The Great Social Customer Service Race

    [Today’s guest post is from Ashley Verrill of Software Advice.]

    In March, I will head to Florida to speak at an HP conference about an experiment I conducted recently called “The Great Social Customer Service Race.” The four-week project tested how quickly and how often 14 top of the nation’s top brands respond on Twitter [infographic below or here].

    The project started after I read a report saying as many as 73 percent of consumers use social media for customer service. I wanted know whether any of these mega companies have responded to this trend.

    To make this assessment, myself and four of my coworkers used our personal Twitter accounts to send one tweet to each brand every day for four weeks. We asked questions that the companies should have prioritized according to social customer service best practices. This included questions that were either urgent, an FAQ, negative, positive or technical in nature.

    Half the time we used the @ symbol with the brand’s Twitter handle (triggering a notification that someone mentioned them in a tweet), and the other half of the time we just mentioned the brand without an @ symbol.

    HP invited me share what I learned from the race. Here’s a brief breakdown of a few of these key takeaways:

    Listen for your brand, with or without the @.

    Less than eight percent of responses came during the weeks when an @ was not used. The failure of brands to respond to negative, positive, or otherwise important tweets leaves a bad impression on the customer and anyone who follows them. Listening for these conversations also presents unique opportunities to surprise and delight the customer.

    Choose Your Prioritization Rules Carefully.

    It’s impossible to expect brands respond to every tweet, so they need prioritization rules programmed into their listening software so the most important tweets are sent to the front of the response queue. These prioritization rules can include combinations of your brand name and other words with high purchase intent, or risk of switching brands. Some examples include “thank you,” “mad,” “upset,” “buying,” “switching,” or “help.”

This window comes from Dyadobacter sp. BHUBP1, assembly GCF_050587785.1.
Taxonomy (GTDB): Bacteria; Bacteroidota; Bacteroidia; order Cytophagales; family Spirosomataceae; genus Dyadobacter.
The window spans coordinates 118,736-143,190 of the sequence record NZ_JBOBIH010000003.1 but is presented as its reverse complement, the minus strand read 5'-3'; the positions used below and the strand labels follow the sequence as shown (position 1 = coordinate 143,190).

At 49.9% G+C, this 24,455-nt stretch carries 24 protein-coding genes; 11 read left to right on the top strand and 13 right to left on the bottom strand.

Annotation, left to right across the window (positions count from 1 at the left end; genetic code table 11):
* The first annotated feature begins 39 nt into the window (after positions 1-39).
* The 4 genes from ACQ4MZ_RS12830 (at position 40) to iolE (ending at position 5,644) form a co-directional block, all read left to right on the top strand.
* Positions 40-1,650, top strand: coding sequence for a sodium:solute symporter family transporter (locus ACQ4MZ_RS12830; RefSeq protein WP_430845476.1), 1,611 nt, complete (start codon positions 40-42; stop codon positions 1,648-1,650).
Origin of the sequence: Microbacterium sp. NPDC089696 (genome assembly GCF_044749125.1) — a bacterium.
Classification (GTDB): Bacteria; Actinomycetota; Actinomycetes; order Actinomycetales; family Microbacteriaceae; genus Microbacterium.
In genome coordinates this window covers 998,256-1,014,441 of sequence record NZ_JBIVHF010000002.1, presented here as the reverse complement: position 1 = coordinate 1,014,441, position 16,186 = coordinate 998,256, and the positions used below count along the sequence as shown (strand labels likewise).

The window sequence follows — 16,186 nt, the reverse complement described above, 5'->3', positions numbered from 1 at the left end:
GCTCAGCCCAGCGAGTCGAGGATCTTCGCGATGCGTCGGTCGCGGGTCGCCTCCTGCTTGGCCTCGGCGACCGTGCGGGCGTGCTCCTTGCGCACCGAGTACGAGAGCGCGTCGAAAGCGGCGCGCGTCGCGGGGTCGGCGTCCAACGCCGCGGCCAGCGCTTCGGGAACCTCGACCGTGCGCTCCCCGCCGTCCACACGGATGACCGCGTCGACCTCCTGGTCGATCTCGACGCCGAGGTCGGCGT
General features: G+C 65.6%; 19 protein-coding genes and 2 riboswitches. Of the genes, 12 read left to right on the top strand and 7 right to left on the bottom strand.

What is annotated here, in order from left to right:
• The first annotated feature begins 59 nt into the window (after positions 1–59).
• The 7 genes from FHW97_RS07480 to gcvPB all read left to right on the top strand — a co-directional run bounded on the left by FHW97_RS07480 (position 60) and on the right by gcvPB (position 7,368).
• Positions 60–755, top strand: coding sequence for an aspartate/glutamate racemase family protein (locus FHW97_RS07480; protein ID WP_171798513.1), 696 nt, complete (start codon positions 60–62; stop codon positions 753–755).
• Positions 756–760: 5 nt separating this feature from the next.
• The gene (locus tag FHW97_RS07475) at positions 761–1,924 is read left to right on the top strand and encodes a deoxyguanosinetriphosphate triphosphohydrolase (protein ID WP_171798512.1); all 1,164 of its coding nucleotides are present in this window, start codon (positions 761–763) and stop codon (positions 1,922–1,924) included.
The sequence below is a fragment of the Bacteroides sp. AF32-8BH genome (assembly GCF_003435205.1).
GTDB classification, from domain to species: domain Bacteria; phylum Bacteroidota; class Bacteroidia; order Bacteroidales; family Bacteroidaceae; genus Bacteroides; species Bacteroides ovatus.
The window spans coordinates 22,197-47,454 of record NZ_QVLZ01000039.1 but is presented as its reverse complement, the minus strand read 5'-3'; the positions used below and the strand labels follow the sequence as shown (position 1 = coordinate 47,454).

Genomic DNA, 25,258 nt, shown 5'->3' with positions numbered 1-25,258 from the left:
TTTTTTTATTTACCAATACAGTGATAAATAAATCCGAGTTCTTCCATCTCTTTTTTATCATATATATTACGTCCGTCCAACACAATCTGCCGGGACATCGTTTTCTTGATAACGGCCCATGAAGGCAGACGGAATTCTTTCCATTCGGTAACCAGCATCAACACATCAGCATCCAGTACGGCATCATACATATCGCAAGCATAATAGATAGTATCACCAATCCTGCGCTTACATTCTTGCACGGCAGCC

Track Social Customer Service Requests Like a Help Ticket.

    Several times during the race, a tweet was responded to twice, or several days later. Companies should have a standard method for processing and tracking tickets that’s comparable to phone, email or other channels. One way your company can streamline social customer service is by integrating listening software with help desk ticketing programs. This enables users to automatically convert a tweet into a ticket, then mark it as open, resolved or waiting a response.

    Record Interactions by Customer.

    One of my goals was to see if any of the brands would identify us as active socializers and improve their response time. None of the brands did. You should record interactions by customer so you can identify users who share often on Twitter. You can nurture those relationships and possibly turn a detractor into a promoter.

    Time for a Change in Social Strategy

    These brands responded to a mere 14 percent of the 280 tweets delivered during the race. Whether the issue is one of strategy or technology, brands are still far from meeting customers’ expectations on Twitter.

    Infographic: The Great Social Race by SoftwareAdvice

    Infographic: The Great Social Race by SoftwareAdvice

    About the Author:

    Ashley Verrill is a market analyst with Software Advice. She has spent the last six years reporting and writing business news and strategy features. Her work has appeared in myriad publications including Inc., Upstart Business Journal, the Austin Business Journal and the North Bay Business Journal. Before joining Software Advice in 2012, she worked in sales management and advertising. She is a University of Texas graduate with a bachelor’s degree in journalism.

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